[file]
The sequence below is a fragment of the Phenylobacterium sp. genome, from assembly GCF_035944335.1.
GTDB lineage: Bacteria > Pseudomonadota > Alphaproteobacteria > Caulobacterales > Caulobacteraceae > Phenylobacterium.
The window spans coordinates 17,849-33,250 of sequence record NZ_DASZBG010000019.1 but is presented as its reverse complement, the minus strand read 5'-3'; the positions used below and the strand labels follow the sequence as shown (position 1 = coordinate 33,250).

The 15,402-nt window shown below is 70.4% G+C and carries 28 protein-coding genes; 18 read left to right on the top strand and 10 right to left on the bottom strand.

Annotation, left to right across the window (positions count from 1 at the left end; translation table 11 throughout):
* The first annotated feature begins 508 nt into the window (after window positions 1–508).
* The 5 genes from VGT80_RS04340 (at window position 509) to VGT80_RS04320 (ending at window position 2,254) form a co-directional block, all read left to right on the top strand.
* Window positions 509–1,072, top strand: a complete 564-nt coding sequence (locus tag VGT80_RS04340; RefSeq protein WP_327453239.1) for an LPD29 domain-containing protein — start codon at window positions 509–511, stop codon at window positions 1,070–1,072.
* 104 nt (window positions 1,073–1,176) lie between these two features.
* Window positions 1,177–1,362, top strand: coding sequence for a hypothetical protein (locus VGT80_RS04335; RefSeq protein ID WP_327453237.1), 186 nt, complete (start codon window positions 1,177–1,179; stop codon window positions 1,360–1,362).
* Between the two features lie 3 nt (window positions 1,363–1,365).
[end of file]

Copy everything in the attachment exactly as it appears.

The sequence below is a fragment of the Phenylobacterium sp. genome, from assembly GCF_035944335.1.
GTDB lineage: Bacteria > Pseudomonadota > Alphaproteobacteria > Caulobacterales > Caulobacteraceae > Phenylobacterium.
The window spans coordinates 17,849-33,250 of sequence record NZ_DASZBG010000019.1 but is presented as its reverse complement, the minus strand read 5'-3'; the positions used below and the strand labels follow the sequence as shown (position 1 = coordinate 33,250).

The 15,402-nt window shown below is 70.4% G+C and carries 28 protein-coding genes; 18 read left to right on the top strand and 10 right to left on the bottom strand.

Annotation, left to right across the window (positions count from 1 at the left end; translation table 11 throughout):
* The first annotated feature begins 508 nt into the window (after window positions 1–508).
* The 5 genes from VGT80_RS04340 (at window position 509) to VGT80_RS04320 (ending at window position 2,254) form a co-directional block, all read left to right on the top strand.
* Window positions 509–1,072, top strand: a complete 564-nt coding sequence (locus tag VGT80_RS04340; RefSeq protein WP_327453239.1) for an LPD29 domain-containing protein — start codon at window positions 509–511, stop codon at window positions 1,070–1,072.
* 104 nt (window positions 1,073–1,176) lie between these two features.
* Window positions 1,177–1,362, top strand: coding sequence for a hypothetical protein (locus VGT80_RS04335; RefSeq protein ID WP_327453237.1), 186 nt, complete (start codon window positions 1,177–1,179; stop codon window positions 1,360–1,362).
* Between the two features lie 3 nt (window positions 1,363–1,365).